It Is Okay for Artists to Make Money…No, Really, It's Okay
Published: June 3, 2009
Paper Released: May 2009
Authors: Robert D. Austin and Lee Devin
When art and commerce are mentioned in the same sentence, many people become bad tempered or think something needs fixing. This paper argues that more artists ought to make more money more often. HBS professor Robert Austin and theater dramaturg Lee Devin identify and undermine three fallacies about art and commerce, and suggest that it is necessary to carry on a more careful and less emotional conversation about the tensions between art and business and to overcome a general aversion to business common among artists and their patrons. They also stress the need to develop better theories about how art and commerce can achieve integration helpful to both. Key concepts include:
* The interests of art, artists, and business can be best served if more commerce enters into the world of art, not less.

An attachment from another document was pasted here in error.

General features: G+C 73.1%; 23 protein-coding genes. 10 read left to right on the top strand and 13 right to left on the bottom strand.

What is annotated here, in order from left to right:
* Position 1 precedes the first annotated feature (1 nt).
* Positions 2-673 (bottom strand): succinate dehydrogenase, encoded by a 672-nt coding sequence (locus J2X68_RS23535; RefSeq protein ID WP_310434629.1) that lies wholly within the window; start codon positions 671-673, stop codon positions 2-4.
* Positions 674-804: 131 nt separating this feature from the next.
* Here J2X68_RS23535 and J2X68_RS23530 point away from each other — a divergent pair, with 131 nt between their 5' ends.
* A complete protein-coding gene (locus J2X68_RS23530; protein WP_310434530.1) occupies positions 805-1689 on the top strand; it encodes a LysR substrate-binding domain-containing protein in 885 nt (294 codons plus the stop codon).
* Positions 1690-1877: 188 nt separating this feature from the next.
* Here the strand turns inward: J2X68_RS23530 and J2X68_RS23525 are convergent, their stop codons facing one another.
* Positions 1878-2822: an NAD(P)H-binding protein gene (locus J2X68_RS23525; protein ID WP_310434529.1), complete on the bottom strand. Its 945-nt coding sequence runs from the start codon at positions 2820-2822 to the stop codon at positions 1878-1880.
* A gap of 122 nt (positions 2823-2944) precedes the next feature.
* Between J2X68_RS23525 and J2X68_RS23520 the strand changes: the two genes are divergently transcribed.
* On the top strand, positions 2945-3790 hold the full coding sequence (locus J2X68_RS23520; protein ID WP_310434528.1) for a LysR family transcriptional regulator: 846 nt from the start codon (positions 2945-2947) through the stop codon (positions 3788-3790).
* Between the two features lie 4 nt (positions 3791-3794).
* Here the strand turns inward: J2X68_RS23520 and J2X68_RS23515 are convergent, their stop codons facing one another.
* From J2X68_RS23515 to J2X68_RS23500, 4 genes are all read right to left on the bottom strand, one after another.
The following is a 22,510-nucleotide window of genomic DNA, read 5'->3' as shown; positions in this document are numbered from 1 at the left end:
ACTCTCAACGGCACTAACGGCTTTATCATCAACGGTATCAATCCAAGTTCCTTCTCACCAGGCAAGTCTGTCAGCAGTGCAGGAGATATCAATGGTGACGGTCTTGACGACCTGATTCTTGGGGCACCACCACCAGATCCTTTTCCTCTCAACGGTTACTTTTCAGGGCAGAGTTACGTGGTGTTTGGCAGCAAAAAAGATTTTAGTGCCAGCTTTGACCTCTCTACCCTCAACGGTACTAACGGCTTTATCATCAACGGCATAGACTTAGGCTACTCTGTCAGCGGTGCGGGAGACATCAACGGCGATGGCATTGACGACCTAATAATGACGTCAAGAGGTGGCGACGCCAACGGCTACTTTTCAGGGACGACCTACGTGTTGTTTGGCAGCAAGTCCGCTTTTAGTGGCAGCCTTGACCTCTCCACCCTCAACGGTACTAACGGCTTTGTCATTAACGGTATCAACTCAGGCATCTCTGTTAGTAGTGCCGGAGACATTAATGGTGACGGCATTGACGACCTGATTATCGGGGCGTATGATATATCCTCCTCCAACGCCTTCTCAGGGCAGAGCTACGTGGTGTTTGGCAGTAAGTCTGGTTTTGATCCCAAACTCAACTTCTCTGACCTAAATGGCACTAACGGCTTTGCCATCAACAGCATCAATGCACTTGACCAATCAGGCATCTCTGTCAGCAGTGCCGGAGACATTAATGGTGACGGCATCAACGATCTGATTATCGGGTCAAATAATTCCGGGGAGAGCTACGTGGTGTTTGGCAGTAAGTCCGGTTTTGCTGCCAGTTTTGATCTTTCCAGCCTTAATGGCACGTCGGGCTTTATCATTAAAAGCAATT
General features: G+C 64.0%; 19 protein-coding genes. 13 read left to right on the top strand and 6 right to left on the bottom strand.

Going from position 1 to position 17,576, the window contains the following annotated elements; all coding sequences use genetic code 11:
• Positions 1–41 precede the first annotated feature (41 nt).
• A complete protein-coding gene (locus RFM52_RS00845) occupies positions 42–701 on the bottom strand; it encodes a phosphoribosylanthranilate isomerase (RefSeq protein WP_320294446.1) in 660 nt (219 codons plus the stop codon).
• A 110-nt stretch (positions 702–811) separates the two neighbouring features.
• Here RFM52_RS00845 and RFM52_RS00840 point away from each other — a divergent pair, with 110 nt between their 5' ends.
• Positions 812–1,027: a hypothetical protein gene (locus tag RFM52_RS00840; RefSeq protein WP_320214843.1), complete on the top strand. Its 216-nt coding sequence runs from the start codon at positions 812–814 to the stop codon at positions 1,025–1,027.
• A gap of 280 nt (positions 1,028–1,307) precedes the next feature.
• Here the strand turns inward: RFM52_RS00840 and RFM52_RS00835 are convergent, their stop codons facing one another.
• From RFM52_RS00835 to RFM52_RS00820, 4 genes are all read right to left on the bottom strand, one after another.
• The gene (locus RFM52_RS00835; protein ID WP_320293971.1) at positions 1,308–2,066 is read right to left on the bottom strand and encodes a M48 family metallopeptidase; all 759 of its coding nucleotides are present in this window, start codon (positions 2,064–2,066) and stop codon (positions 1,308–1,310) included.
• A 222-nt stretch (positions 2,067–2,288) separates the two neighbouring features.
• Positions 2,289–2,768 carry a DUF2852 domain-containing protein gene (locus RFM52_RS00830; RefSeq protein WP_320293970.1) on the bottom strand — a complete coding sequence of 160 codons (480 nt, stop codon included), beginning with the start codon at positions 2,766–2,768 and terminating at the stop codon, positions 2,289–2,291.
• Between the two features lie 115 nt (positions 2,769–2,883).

* There are three fallacies, often implicit, about relationships between art and commerce: (1) art is a luxury and an indulgence, (2) art is clearly distinguishable from "non-art," and (3) commerce dominates and corrupts art, and subverts its purpose.
* Good art should achieve appropriate commercial value consistently, not just occasionally. A conversation takes place when art and commerce are in tension, a conversation in which neither artists nor managers should dominate.
In this paper, we examine the apparent conflict between artistic and commercial objectives within creative companies, taking as our point of departure a particularly energetic debate during a symposium at the 2007 Academy of Management meetings. We surface some assumptions that underlie such debates, compare them with findings from our research on creative industries, and identify three "fallacies" that sometimes enter into discussions of art in relation to money. This, in turn, leads us to propose a framework that can support more productive discussion and to describe a direction for management research that might help integrate art and business practices. We conclude that despite an inclination to take offense that often attends the close juxtaposition of art and commerce, which was very much in evidence at that AoM symposium in Philadelphia, the interests of art, artists, and business can be best served if more commerce enters into the world of art, not less. 31 pages.
Full text at: http://hbswk.hbs.edu/item/6193.html